This fear persists and, even with the rise of environmentalism, it is responsible for atrocities to Nature as brutal as any war of these mad times. Floods, droughts, storms, desertification, melting ice caps and tundra, oceanic pollution, atmospheric pollution, deforestation, urban sprawl, intensive agriculture, over-fishing, globalisation, species extinction: how sickening the litany of destruction and its anxieties has become. However, this wave of nausea masks the unnoticed creation of new kinds of wild. Degraded habitats, swarms of ‘invasive’ species, novel pathogens and diseases: a Nature we don’t like is replacing the Nature we do.

The creativity of Nature lies in the old chaos, it surges from Earth’s fault lines. Life leaks from the cracks and not from the wishful thinking of balance that people have struggled to engineer. This is not a good thing for those who cling to a pastoral vision of Nature and the duty of stewardship to manage it for the good of humanity. Although this is a romantic impulse I recognise in myself, I now know that game is up. ‘Nature is good,’ says philosopher Alan Holland, ‘even if it’s not good for us.’ In a time of environmental and social crisis, there is a risk of taking myself too seriously and I apologise (sort of ) for a pervading sense of melancholy in this story. There are, however, surprises, discoveries and excitements which bring moments of real joy to this journey and, I hope, a sense of humour which appreciates the absurdity of our plight. Even in this terrible undoing of the world, I feel a dark wonder for what will replace it.

This journey into Britain’s secret wilds begins when I resolve to stop looking for them. One thing leads to another and the wild finds me. Decisions about where to go and when are made more by happenstance and random coincidence than planning. The only conscious thing I do is to keep notebooks of writing in the field. These field notes link back to others because, as a writer, journalist, broadcaster, conservationist and gardener, I’ve been very fortunate to have done a lot of wandering around looking at wildlife and landscapes and writing about it.

When I begin to fit these field notes together, what emerges is a journey through Britain’s changing landscapes. From Ice Age caves to suburbia I scramble about in the ruins of utopian dreams and dystopian nightmares, picking through the strandline, ducking in and out of shadows between wood and heath, listening to the thinking swarms of life, standing in a ghost forest, haunting the dusk. I meet extraordinary people and learn from their journeys. In the strange yet ordinary ridgeways, shingle spits, fens, woods, streets and ditches, the land’s stories find me. All I do is splice together what I’ve learned from natural history, literature, art, philosophy and folklore with raw intuitions and experience, to describe a Nature that is inspiring yet intimidating, miraculous yet mundane, sacred, wasteland.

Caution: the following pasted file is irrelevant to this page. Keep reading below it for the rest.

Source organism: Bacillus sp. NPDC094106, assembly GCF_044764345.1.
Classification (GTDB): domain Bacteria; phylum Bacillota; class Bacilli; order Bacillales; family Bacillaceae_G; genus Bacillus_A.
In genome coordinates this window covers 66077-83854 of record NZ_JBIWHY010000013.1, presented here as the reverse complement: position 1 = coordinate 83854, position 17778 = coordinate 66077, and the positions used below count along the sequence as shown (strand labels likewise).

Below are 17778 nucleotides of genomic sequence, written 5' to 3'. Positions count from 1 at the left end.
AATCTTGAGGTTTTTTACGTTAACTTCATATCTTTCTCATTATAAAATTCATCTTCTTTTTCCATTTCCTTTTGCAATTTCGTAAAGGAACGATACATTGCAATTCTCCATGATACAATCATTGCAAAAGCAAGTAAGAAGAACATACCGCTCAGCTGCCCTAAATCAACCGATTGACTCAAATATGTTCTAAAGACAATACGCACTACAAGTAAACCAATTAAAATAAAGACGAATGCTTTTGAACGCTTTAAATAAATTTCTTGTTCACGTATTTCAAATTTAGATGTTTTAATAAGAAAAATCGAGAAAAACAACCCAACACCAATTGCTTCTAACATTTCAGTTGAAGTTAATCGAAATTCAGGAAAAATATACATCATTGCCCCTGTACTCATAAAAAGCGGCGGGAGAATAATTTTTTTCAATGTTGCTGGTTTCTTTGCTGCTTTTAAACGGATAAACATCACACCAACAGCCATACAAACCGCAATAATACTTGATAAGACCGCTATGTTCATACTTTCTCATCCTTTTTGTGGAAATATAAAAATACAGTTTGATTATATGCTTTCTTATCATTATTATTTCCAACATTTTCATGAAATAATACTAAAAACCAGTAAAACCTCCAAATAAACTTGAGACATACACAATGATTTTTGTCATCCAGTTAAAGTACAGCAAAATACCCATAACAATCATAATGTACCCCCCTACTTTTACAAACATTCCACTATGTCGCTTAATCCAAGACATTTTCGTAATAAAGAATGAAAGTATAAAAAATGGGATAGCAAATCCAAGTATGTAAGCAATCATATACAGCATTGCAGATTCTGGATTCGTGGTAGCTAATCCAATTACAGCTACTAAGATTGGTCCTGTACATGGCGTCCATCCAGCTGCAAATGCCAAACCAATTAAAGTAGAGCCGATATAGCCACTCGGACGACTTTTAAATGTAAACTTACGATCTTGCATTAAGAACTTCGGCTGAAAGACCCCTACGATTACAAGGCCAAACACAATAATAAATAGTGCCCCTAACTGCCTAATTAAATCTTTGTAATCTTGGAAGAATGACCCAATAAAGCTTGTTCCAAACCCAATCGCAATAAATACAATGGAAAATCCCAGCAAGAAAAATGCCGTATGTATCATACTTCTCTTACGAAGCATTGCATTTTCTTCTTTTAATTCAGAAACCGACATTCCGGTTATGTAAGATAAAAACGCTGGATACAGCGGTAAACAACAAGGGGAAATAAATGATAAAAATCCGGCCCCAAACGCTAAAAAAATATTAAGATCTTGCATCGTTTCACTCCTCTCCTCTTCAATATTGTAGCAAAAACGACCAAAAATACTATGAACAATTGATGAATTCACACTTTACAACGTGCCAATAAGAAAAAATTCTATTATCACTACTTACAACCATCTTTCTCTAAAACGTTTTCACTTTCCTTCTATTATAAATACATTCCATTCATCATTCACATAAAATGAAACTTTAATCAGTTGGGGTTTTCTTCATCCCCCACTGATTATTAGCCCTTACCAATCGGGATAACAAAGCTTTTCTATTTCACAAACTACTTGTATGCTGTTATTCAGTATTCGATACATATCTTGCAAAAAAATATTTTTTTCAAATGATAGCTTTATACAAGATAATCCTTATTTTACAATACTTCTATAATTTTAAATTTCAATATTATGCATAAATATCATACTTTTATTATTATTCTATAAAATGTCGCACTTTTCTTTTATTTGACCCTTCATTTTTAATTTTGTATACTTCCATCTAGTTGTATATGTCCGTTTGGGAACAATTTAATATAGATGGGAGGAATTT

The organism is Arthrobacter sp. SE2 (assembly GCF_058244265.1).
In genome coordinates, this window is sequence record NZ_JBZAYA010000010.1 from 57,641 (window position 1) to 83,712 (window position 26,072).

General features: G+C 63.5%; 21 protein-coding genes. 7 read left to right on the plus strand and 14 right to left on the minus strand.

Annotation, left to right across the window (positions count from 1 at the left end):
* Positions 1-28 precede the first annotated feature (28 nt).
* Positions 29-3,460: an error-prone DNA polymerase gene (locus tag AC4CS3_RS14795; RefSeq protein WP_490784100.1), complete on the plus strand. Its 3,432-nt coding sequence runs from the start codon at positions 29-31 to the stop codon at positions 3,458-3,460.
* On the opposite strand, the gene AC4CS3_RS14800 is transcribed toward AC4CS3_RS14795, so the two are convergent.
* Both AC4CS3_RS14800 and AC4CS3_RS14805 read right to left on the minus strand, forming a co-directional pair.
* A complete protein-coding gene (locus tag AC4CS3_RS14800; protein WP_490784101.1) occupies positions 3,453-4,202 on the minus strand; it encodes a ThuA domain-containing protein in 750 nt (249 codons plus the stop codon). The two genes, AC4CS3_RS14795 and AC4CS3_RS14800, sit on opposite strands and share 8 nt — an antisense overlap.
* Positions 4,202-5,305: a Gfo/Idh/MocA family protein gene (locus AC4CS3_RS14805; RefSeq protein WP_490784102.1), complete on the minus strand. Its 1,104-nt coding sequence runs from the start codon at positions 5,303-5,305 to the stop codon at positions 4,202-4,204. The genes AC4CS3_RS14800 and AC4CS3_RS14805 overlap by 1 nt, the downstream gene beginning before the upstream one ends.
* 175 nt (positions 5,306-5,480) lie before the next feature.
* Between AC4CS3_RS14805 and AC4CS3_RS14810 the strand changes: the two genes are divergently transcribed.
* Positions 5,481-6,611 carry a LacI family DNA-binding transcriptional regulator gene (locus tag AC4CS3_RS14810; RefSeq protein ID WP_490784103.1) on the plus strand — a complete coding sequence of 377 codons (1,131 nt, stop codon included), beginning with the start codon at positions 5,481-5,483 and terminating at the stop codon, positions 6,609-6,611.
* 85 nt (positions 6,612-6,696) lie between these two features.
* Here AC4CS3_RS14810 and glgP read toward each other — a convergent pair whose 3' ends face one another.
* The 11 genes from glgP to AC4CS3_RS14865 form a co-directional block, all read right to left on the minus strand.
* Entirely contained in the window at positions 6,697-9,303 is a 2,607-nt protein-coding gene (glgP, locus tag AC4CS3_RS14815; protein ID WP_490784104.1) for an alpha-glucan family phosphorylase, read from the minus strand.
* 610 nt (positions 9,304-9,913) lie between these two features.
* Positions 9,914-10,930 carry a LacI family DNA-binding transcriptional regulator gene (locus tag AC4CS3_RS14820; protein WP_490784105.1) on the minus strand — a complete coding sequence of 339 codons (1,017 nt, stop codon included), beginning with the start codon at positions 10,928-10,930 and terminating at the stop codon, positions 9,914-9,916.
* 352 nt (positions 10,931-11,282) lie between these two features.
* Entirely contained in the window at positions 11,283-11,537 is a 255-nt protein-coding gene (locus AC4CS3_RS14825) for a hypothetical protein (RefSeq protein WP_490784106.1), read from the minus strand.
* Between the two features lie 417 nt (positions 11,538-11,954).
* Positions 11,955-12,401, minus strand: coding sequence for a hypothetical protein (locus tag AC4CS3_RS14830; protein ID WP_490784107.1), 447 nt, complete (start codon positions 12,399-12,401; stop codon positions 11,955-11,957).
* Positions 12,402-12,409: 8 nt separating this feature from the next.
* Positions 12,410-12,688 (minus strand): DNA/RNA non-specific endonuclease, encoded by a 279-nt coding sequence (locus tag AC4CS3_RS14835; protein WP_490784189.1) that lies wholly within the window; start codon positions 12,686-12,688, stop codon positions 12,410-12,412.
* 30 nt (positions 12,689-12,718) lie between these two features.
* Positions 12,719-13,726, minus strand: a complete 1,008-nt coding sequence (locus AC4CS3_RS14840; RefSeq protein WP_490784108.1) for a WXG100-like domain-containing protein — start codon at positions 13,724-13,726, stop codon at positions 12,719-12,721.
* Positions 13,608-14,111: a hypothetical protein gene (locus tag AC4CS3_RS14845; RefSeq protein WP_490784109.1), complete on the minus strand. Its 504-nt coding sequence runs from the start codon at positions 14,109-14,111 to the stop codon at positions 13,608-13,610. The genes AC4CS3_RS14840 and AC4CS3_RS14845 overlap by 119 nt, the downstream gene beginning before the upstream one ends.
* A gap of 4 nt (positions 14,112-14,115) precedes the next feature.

This is a work of dark wonder for what is happening to the land in which my story lives. It is a journey with no idea where it’s going, no ideological compass and no map on which the secret wilds can be plotted. These are a few field notes from along the edge between the fear and love of Nature, without which there is nothing.

Extracted from: Field Notes from the Edge: Journeys through Britain’s Secret Wilderness by Paul Evans.

About the author: Best known as The Guardian’s Country Diarist, Paul Evans is a nature writer, playwright, paul-evanspoet, broadcaster and environmental journalist whose work includes the book Herbaceous. His practical background in horticulture and nature conservation combine with an academic interest in environmental philosophy into a creative practice which seeks to articulate a personal and cultural relationship with Nature. He writes for publications including BBC Wildlife, Geographical, Resurgence, The National Trust Magazine and Country Living and his work appears in many anthologies. In his time he has also been a grave digger, a gardener for the National Trust, worked for Percy Thrower, been commissioned by a billionaire to collect samples of all the plants in eastern North America, fronted a Punk band and looked after botanical gardens in New York.  He has had his poetry set to music by an American folk group and even been the subject of an MA at a Belgian university. He lives with his family in Much Wenlock, Shropshire where he was born.

field-notes-from-the-edge

Paul Evans
Field Notes from the Edge: Journeys through Britain’s Secret Wilderness
£14.00, available from Watkins Books